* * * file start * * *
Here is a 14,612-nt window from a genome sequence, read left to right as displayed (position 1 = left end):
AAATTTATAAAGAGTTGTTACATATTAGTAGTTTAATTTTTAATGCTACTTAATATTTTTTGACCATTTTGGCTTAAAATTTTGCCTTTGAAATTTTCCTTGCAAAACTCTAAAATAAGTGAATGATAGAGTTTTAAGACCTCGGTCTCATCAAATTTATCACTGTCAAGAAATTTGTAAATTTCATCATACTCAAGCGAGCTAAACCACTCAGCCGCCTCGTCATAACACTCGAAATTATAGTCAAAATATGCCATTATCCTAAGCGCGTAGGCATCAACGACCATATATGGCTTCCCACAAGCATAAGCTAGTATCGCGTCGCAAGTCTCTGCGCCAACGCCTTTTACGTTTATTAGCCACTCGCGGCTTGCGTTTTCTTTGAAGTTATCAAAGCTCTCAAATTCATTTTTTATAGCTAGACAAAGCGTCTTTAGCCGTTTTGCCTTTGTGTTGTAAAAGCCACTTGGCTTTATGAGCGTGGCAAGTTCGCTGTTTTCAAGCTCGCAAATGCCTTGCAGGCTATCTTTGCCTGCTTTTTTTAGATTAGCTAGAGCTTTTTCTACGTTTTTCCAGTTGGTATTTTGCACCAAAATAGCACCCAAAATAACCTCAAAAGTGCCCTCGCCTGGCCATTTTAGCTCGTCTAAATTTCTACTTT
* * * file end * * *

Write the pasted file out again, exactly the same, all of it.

Here is a 14,612-nt window from a genome sequence, read left to right as displayed (position 1 = left end):
AAATTTATAAAGAGTTGTTACATATTAGTAGTTTAATTTTTAATGCTACTTAATATTTTTTGACCATTTTGGCTTAAAATTTTGCCTTTGAAATTTTCCTTGCAAAACTCTAAAATAAGTGAATGATAGAGTTTTAAGACCTCGGTCTCATCAAATTTATCACTGTCAAGAAATTTGTAAATTTCATCATACTCAAGCGAGCTAAACCACTCAGCCGCCTCGTCATAACACTCGAAATTATAGTCAAAATATGCCATTATCCTAAGCGCGTAGGCATCAACGACCATATATGGCTTCCCACAAGCATAAGCTAGTATCGCGTCGCAAGTCTCTGCGCCAACGCCTTTTACGTTTATTAGCCACTCGCGGCTTGCGTTTTCTTTGAAGTTATCAAAGCTCTCAAATTCATTTTTTATAGCTAGACAAAGCGTCTTTAGCCGTTTTGCCTTTGTGTTGTAAAAGCCACTTGGCTTTATGAGCGTGGCAAGTTCGCTGTTTTCAAGCTCGCAAATGCCTTGCAGGCTATCTTTGCCTGCTTTTTTTAGATTAGCTAGAGCTTTTTCTACGTTTTTCCAGTTGGTATTTTGCACCAAAATAGCACCCAAAATAACCTCAAAAGTGCCCTCGCCTGGCCATTTTAGCTCGTCTAAATTTCTACTTT